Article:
Shira Cathedral

Key information: Shira Cathedral

  • A short ridge-summit high on the southern rim of the Shira caldera with staggering views.
  • The best day walk on the highest mountain in Africa?

Walkopedia rating

  • Walkopedia rating93
  • Beauty37
  • Natural interest19
  • Human interest3
  • Charisma36
  • Negative points2
  • Total rating93

Vital Statistics

  • Length: 5hrs
  • Maximum Altitude: 3,850m
  • Level of Difficulty: Strenuous
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WALK SUMMARY

The best day walk on the highest mountain in Africa?

The Shira Cathedral is a short ridge-summit high on the southern rim of the Shira caldera, the remains of the first volcano of the massif, which must once have rivalled the subsequent Kibo (now the famous glaciated main peak) in size, but which collapsed in on itself, with later ash and lava flows from Kibo filling the chasm to leave the strange flats we see now and overwhelming its north-eastern rim.

Climbing here is a diversion from the direct track between Shira 1 and 2 camps, from which you are likely to start the walk: either way you will have a gorgeous walk across the plateau. This is an excellent acclimatisation side-walk from an ascent of the Lemosho and Shira routes.

From Shira 1, you head straight towards Kibo, normally with a constant stream of porters flowing past, gradually climbing on a good path which winds through vivid, ravishing shrub-land, widely spaced to aid appreciation of each individual specimen.

Turn right onto a cycle path, of all things, a wondrously smooth trail across the upper basin. Beyond a wide area of rough grass, you reach a belt of shapely heather clumps at the foot of the Cathedral. (It took us three hours to cross a long radius of this vast oval bowl.)

Climb the lower slopes to a narrow col where you meet your first (if from Shira 1) view along the southern slopes of the great massif, which recede in a series of ridges and deep barrancos.

A steep 20 minute climb gets you onto the summit ridge, greeted by views across the southern plains around Moshi some 3,000 metres below. Immediately below is a tumult of sheer ridges and spires protecting what looks like an Eden of an untouched hanging valley. The full extent – and grandeur – of the Shira caldera is done justice from here. The broken remains of the southern rim, ie the ridge on which the Cathedral sits, swings round to a western buttress. Above it all, the emperor of mountains lurks in its cloudy mystery. Away to the west, Kili’s twin volcano, 4,560m Mount Meru dominates the skyline.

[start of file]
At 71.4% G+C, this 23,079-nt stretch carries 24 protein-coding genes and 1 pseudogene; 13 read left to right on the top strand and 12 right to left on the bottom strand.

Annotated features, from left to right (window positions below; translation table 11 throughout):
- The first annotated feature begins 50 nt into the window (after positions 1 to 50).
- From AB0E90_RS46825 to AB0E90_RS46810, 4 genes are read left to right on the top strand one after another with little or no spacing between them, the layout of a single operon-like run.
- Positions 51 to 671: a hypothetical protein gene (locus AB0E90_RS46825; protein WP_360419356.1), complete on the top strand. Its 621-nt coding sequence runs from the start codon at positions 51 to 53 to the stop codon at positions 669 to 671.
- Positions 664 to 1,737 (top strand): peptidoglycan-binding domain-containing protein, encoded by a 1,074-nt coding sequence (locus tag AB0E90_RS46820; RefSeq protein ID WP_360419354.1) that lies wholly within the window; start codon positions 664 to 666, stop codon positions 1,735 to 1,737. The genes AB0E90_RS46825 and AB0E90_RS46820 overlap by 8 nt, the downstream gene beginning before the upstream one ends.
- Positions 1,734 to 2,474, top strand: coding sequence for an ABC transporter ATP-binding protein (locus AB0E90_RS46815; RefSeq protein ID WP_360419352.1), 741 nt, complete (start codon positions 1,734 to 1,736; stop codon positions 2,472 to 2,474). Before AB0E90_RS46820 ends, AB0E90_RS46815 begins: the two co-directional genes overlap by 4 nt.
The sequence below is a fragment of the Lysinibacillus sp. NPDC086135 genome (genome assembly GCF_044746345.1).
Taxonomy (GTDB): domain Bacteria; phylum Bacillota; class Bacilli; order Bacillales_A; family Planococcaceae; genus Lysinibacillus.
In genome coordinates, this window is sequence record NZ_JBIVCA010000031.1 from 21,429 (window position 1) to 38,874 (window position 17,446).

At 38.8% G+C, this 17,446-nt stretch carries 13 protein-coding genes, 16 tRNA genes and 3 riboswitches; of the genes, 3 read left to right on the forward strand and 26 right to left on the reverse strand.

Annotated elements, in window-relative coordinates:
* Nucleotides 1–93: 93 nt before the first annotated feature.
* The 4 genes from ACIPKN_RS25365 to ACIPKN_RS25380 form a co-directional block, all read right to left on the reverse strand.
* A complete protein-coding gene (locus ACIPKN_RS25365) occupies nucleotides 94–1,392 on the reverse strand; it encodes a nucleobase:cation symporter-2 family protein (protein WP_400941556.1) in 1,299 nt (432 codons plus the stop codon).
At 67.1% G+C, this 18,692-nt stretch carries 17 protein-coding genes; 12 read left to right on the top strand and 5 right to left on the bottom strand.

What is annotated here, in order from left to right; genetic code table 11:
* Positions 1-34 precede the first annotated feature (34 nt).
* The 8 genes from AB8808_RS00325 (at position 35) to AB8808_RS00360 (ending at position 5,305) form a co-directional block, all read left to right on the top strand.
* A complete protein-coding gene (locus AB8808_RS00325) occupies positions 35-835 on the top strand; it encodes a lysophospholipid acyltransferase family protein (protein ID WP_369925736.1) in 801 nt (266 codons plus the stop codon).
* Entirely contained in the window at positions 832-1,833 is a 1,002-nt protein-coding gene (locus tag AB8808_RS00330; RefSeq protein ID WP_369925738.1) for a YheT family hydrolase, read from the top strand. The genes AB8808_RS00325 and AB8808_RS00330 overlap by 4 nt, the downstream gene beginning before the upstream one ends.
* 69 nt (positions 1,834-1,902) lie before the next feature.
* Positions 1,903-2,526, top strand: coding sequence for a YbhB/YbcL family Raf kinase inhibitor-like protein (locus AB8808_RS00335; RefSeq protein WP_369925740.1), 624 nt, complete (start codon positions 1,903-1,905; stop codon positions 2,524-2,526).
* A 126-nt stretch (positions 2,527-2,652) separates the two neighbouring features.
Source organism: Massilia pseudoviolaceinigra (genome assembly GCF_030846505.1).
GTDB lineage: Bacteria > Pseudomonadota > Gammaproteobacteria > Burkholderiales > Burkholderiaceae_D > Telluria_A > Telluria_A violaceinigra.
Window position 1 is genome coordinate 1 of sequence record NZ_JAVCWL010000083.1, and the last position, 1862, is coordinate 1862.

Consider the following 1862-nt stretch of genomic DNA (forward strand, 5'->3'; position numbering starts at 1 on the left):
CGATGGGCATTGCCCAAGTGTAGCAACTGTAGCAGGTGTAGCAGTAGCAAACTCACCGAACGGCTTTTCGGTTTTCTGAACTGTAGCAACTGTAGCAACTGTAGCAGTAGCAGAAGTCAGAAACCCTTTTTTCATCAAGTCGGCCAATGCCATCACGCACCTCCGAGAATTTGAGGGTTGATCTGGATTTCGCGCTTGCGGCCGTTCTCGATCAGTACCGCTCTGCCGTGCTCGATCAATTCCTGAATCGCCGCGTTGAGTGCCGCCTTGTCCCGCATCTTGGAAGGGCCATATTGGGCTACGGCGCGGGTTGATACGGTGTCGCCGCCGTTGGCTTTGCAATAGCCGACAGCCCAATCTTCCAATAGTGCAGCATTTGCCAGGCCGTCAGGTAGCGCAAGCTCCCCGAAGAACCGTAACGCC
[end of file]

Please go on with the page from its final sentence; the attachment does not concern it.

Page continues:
See William Mackesy’s account below for more on this walk and the wonderful views from the summit.

Climb back down to your packs, and (if from Shira 1) walk northwards along and behind the ridge-top towards its junction with Kibo. A wonderful trail. At an area of hard sand flats, adorned with scores of stone assemblies, you meet the head of the emergency track from the Shira Route entrance. Then slog for half an hour up maybe 200m to the Shira 2 camp on a fine platform with huge views back across the plateau.

The altitude is tough, take it steady and be properly prepared.

Note: estimates of the Cathedral’s altitude vary wildly, from 3,720m to 3,900m.

www.tourdust.com organise an expedition including this walk: we have travelled with Tourdust, and were delighted.

See our Kilimanjaro Massif page for further general information and photos on Kili and the Shira Plateau.

WILLIAM MACKESY'S ACCOUNT
of this walk

What a day.

We're up at 6.30 again, emerging to a quiet grey sky with the prospect of sun. Our regular huge breakfast to set us up, and a seat in the sun outside the mess tent as we get sun-creamed up.

We're off to the Shira Cathedral, a short ridge high on the southern caldera rim and a diversion from the direct track to Shira 2 camp. 

We have a gorgeous walk across the plateau, gradually climbing on a good path which winds through vivid, ravishing shrub-land, widely spaced to aid appreciation of each individual specimen, from elegantly sculpted junipers.....

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Other accounts: share your experiences

Your comments on this walk, your experiences and suggestions, and your photos are very welcome. Where appropriate, you will be credited for your contribution.

Safety and problems: All walks have inherent risks and potential problems, and many of the walks featured on this website involve significant risks, dangers and problems. Problems of any sort can arise on any walk. This website does not purport to identify any (or all) actual or potential risks, dangers and problems that may relate to any particular walk.

Any person who is considering undertaking this walk should do careful research and make their own assessment of the risks, dangers and possible problems involved. They should also go to “Important information” for further important information.

Anyone planning an expedition to this place should see further important information about this walk.

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